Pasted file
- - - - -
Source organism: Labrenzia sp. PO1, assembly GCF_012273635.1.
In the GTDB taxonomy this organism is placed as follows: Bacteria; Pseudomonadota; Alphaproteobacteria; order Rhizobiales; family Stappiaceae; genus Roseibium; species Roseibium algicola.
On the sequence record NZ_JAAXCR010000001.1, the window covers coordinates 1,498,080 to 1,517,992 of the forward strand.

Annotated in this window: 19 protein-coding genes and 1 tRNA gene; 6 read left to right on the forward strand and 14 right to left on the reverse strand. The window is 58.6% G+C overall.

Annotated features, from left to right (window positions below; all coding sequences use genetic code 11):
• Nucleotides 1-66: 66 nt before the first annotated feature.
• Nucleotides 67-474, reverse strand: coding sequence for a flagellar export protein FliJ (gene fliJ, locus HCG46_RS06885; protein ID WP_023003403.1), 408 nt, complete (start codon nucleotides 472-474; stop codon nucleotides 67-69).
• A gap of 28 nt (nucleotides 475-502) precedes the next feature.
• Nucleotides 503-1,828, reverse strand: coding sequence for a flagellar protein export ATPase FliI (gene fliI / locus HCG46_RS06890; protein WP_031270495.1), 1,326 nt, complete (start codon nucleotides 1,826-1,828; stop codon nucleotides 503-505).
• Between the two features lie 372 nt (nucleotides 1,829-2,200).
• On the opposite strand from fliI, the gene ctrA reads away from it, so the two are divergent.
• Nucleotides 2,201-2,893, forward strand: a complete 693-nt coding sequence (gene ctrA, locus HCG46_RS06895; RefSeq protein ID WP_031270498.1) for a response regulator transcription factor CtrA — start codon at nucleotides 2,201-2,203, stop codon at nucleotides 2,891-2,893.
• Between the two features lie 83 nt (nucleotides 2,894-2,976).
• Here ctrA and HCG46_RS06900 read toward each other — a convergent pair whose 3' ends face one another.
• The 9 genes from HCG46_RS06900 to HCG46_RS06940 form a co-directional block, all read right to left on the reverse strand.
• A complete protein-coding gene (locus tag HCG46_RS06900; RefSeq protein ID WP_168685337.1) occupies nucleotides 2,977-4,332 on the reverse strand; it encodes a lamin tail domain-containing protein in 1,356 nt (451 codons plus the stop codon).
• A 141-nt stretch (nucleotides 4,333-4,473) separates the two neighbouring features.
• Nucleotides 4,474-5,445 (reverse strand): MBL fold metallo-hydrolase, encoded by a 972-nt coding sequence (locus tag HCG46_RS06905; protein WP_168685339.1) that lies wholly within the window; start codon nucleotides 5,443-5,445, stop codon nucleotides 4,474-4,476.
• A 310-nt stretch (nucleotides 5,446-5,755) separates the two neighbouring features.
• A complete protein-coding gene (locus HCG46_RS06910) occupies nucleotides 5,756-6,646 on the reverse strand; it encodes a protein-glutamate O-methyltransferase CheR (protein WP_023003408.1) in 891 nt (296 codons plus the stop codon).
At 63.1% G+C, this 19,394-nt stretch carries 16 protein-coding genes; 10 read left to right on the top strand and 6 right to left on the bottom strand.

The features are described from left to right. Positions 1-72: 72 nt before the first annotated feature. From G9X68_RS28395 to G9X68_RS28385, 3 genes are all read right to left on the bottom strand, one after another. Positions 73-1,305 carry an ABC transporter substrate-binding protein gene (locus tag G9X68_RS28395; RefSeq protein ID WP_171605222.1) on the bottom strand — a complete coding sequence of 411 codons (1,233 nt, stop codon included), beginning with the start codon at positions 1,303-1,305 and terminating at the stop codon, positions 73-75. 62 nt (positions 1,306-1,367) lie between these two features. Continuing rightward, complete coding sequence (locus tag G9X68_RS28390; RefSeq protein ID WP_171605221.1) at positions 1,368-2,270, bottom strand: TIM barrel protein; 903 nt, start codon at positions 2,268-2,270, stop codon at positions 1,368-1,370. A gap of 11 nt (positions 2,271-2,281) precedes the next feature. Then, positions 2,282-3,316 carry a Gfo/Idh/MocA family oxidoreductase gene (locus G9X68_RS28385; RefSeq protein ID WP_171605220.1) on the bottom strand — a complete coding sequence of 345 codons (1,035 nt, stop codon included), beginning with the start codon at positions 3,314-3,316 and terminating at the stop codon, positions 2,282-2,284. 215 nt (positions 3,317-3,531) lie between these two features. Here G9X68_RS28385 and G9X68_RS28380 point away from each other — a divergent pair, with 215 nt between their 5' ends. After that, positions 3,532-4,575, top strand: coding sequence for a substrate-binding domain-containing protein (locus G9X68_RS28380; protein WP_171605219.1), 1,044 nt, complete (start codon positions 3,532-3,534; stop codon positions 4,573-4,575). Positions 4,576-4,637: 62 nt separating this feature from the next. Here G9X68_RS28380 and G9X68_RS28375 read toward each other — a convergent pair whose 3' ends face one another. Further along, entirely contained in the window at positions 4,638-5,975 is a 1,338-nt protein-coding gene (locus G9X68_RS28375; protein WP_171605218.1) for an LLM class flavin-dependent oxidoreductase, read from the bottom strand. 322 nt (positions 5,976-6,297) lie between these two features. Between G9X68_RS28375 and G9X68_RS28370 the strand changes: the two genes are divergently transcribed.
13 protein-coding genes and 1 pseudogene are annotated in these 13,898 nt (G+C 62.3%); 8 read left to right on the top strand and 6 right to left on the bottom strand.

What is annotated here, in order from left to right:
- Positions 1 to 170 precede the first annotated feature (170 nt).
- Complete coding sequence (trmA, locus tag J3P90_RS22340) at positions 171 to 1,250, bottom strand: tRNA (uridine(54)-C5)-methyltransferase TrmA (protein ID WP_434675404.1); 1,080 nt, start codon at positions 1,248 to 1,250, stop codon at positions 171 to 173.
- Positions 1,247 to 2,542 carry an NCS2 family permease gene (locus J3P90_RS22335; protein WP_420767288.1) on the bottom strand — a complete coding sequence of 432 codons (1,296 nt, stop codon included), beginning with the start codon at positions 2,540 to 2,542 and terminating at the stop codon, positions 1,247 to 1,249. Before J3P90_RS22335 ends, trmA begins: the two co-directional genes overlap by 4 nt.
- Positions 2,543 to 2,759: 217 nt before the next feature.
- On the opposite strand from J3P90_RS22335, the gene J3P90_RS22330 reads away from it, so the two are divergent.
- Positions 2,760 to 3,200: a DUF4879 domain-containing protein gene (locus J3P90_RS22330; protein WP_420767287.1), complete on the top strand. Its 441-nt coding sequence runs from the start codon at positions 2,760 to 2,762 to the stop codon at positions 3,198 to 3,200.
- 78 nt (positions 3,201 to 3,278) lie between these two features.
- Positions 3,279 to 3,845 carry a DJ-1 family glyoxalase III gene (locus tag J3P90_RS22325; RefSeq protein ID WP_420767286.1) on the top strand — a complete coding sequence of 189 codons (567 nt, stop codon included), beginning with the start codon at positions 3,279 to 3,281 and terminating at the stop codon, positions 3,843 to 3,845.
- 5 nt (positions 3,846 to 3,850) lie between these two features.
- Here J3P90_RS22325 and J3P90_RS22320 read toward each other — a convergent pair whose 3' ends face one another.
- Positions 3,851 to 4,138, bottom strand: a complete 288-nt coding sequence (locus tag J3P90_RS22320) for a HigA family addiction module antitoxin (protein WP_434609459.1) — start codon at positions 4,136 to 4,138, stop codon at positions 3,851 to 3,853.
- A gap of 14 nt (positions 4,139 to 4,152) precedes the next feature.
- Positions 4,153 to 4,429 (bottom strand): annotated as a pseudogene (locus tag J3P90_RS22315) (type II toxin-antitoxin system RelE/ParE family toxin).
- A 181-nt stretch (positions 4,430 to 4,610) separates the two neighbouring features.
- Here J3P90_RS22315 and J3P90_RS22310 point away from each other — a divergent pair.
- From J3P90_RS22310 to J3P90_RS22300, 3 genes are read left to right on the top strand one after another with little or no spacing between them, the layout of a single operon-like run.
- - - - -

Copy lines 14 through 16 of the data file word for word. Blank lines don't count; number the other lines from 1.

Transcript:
• Here ctrA and HCG46_RS06900 read toward each other — a convergent pair whose 3' ends face one another.
• The 9 genes from HCG46_RS06900 to HCG46_RS06940 form a co-directional block, all read right to left on the reverse strand.
• A complete protein-coding gene (locus tag HCG46_RS06900; RefSeq protein ID WP_168685337.1) occupies nucleotides 2,977-4,332 on the reverse strand; it encodes a lamin tail domain-containing protein in 1,356 nt (451 codons plus the stop codon).